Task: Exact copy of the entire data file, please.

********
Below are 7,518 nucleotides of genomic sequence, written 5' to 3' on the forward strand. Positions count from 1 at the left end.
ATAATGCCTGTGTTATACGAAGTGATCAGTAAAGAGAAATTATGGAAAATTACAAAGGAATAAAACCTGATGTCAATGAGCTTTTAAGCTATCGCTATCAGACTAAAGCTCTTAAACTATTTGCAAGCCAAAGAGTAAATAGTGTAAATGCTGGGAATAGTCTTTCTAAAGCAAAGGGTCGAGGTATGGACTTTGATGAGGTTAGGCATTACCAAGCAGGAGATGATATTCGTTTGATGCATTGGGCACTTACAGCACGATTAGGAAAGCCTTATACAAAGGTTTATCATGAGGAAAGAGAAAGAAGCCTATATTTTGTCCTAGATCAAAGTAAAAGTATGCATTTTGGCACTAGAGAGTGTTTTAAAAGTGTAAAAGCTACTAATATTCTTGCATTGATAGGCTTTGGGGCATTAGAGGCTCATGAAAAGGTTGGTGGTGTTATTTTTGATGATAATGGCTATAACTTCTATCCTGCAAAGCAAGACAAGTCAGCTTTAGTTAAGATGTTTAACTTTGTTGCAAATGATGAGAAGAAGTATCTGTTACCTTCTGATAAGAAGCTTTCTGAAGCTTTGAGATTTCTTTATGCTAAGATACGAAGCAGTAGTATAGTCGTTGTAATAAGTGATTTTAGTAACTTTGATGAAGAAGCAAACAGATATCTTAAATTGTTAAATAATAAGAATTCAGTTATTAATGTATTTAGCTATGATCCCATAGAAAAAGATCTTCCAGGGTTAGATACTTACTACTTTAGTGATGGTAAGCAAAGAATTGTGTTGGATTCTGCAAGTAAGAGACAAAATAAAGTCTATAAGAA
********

Below are 7,518 nucleotides of genomic sequence, written 5' to 3' on the forward strand. Positions count from 1 at the left end.
ATAATGCCTGTGTTATACGAAGTGATCAGTAAAGAGAAATTATGGAAAATTACAAAGGAATAAAACCTGATGTCAATGAGCTTTTAAGCTATCGCTATCAGACTAAAGCTCTTAAACTATTTGCAAGCCAAAGAGTAAATAGTGTAAATGCTGGGAATAGTCTTTCTAAAGCAAAGGGTCGAGGTATGGACTTTGATGAGGTTAGGCATTACCAAGCAGGAGATGATATTCGTTTGATGCATTGGGCACTTACAGCACGATTAGGAAAGCCTTATACAAAGGTTTATCATGAGGAAAGAGAAAGAAGCCTATATTTTGTCCTAGATCAAAGTAAAAGTATGCATTTTGGCACTAGAGAGTGTTTTAAAAGTGTAAAAGCTACTAATATTCTTGCATTGATAGGCTTTGGGGCATTAGAGGCTCATGAAAAGGTTGGTGGTGTTATTTTTGATGATAATGGCTATAACTTCTATCCTGCAAAGCAAGACAAGTCAGCTTTAGTTAAGATGTTTAACTTTGTTGCAAATGATGAGAAGAAGTATCTGTTACCTTCTGATAAGAAGCTTTCTGAAGCTTTGAGATTTCTTTATGCTAAGATACGAAGCAGTAGTATAGTCGTTGTAATAAGTGATTTTAGTAACTTTGATGAAGAAGCAAACAGATATCTTAAATTGTTAAATAATAAGAATTCAGTTATTAATGTATTTAGCTATGATCCCATAGAAAAAGATCTTCCAGGGTTAGATACTTACTACTTTAGTGATGGTAAGCAAAGAATTGTGTTGGATTCTGCAAGTAAGAGACAAAATAAAGTCTATAAGAA